This article was originally published by The Mennonite

Advent day two: Emmanuel, God with us

Mark Rupp is the Pastor of Christian Formation at Columbus (Ohio) Mennonite Church.  He is a graduate of both Bluffton (Ohio) University and The Methodist Theological School in Ohio.  Mark enjoys naps and warm sunshine almost as much as his two cats, Rory and Oswin.  

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A meditation on 2 Peter 3:1-18

Every year, the Christmas season seems to slip earlier and earlier into November (and perhaps even October). No longer do we have to wait until the day after Thanksgiving to hear our favorite Christmas songs on the radio. No longer do we even have to wait until Thanksgiving is completely over in order to get all those great deals on all the stuff we probably do not even need. No longer do we have a clear sense that the Advent season is about waiting, patience, and hope.

In general, our society treats the days leading up to Christmas more like a month-long extension of Christmas joy and celebration. The Church, however, calls us to a season of anticipation, preparation, and hope.

This may seem like only a subtle difference, but when the Church allows itself to dwell on hope and anticipation rather than skipping ahead to celebration, we are more capable of speaking and enacting good news to the places in our communities and our world that are hurting. The prophetic nature of our faith calls us to see and speak the truth about the world around us, even when it is hard. It is from this posture of truthfulness that we are able to celebrate the good news that God is here among us and that new life is possible.

The author and the original audience of the book of 2nd Peter were no strangers to the idea of waiting and anticipation. Part of the context behind this letter is Christianity’s transition from an apostolic to a post-apostolic age when the original apostles of Jesus began to die, leaving the transmission of the Christian faith in the hands of a new generation. Many early followers of Christ assumed that Christ would return within a generation, so when this did not happen, a shift or rethinking of faith began to occur. This is the context out of which the author of 2nd Peter writes, extolling the virtue of patience by drawing parallels to God’s patience with creation and God’s existence outside of human concepts of time.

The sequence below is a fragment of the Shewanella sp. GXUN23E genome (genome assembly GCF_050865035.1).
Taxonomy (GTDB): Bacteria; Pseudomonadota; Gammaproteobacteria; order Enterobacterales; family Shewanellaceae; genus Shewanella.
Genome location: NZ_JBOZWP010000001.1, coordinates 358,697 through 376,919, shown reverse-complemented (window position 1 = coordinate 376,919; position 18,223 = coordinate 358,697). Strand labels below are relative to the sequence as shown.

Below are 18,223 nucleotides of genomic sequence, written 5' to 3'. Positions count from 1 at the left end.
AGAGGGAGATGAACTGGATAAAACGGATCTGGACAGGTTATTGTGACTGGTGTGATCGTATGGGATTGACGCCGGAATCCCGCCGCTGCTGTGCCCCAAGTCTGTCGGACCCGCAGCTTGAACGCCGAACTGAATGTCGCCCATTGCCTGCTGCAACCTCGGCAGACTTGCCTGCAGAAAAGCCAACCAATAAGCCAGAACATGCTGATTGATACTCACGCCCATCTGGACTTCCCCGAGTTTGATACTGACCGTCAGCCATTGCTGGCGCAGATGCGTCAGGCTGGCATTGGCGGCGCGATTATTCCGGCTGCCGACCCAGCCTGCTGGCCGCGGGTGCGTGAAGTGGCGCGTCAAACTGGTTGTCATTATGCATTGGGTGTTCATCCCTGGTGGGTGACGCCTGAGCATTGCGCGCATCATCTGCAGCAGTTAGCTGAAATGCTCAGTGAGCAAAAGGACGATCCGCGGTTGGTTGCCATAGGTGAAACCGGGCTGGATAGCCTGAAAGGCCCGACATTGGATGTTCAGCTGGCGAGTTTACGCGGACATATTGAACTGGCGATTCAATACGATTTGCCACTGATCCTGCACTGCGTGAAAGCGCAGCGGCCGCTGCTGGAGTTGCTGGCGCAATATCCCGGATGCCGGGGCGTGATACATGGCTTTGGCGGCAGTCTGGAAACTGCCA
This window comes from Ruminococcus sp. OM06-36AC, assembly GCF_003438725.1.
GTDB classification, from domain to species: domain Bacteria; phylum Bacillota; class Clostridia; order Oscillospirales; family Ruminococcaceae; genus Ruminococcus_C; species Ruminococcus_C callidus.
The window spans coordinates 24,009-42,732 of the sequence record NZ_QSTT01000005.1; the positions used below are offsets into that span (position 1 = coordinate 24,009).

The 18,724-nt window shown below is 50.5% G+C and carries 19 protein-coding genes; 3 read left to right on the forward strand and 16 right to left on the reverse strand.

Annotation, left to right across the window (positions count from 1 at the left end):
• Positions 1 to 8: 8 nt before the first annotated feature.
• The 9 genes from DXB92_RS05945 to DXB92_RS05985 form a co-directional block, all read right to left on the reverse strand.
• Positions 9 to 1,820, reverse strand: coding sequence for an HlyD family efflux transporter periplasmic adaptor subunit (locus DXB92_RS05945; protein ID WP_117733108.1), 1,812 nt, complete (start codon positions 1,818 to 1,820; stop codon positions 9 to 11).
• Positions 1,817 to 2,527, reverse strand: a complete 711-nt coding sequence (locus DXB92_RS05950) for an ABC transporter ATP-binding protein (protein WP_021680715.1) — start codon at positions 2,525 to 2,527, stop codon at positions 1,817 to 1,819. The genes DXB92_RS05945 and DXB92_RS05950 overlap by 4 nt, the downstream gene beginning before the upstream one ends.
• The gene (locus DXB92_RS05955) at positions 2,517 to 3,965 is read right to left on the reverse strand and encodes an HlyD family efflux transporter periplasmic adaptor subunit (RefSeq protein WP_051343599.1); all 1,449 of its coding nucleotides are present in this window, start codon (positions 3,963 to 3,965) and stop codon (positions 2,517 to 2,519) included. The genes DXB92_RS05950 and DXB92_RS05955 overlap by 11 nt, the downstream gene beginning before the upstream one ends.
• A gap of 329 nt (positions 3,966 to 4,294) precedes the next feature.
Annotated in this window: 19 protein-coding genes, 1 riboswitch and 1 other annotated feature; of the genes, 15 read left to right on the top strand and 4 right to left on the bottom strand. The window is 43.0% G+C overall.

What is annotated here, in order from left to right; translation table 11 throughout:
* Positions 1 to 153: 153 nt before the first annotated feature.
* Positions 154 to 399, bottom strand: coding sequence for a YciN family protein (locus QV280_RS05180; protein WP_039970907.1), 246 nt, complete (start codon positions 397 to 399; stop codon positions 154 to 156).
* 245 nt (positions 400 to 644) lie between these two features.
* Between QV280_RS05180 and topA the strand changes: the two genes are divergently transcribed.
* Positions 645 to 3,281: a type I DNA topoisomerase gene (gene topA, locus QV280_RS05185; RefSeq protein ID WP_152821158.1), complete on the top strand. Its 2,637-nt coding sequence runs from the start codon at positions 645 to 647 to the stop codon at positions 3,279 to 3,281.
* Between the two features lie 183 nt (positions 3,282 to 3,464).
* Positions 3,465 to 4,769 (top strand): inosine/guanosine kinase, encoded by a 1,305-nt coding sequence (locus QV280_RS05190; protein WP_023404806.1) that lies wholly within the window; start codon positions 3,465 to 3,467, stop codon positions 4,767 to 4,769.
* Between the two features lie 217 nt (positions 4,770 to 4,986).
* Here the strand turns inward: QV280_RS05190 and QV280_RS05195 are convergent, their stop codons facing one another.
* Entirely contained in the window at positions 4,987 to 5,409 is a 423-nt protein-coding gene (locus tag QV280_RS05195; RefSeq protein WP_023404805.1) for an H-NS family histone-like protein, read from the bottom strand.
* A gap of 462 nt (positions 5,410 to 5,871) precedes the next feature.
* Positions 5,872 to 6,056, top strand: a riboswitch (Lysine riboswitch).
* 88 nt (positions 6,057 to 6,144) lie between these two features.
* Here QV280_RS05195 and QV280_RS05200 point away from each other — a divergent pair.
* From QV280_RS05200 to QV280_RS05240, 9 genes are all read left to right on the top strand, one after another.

The same doubts and questions that this passage deals with are certainly some of the same voices we hear today. We see a world that is not as it should be and think, “Where is the promise of Christ’s coming?” We see more and more clearly the ways that sin has become ingrained in the systems that make up our lives, so we throw up our hands saying, “All things continue as they were from the beginning!”

Yet in the closing section of the letter, the author offers a vision for how we are to live in this season of hope: “Therefore, beloved, while you are waiting for these things, strive to be found by God at peace, without spot or blemish; and regard the patience of our Lord as salvation.”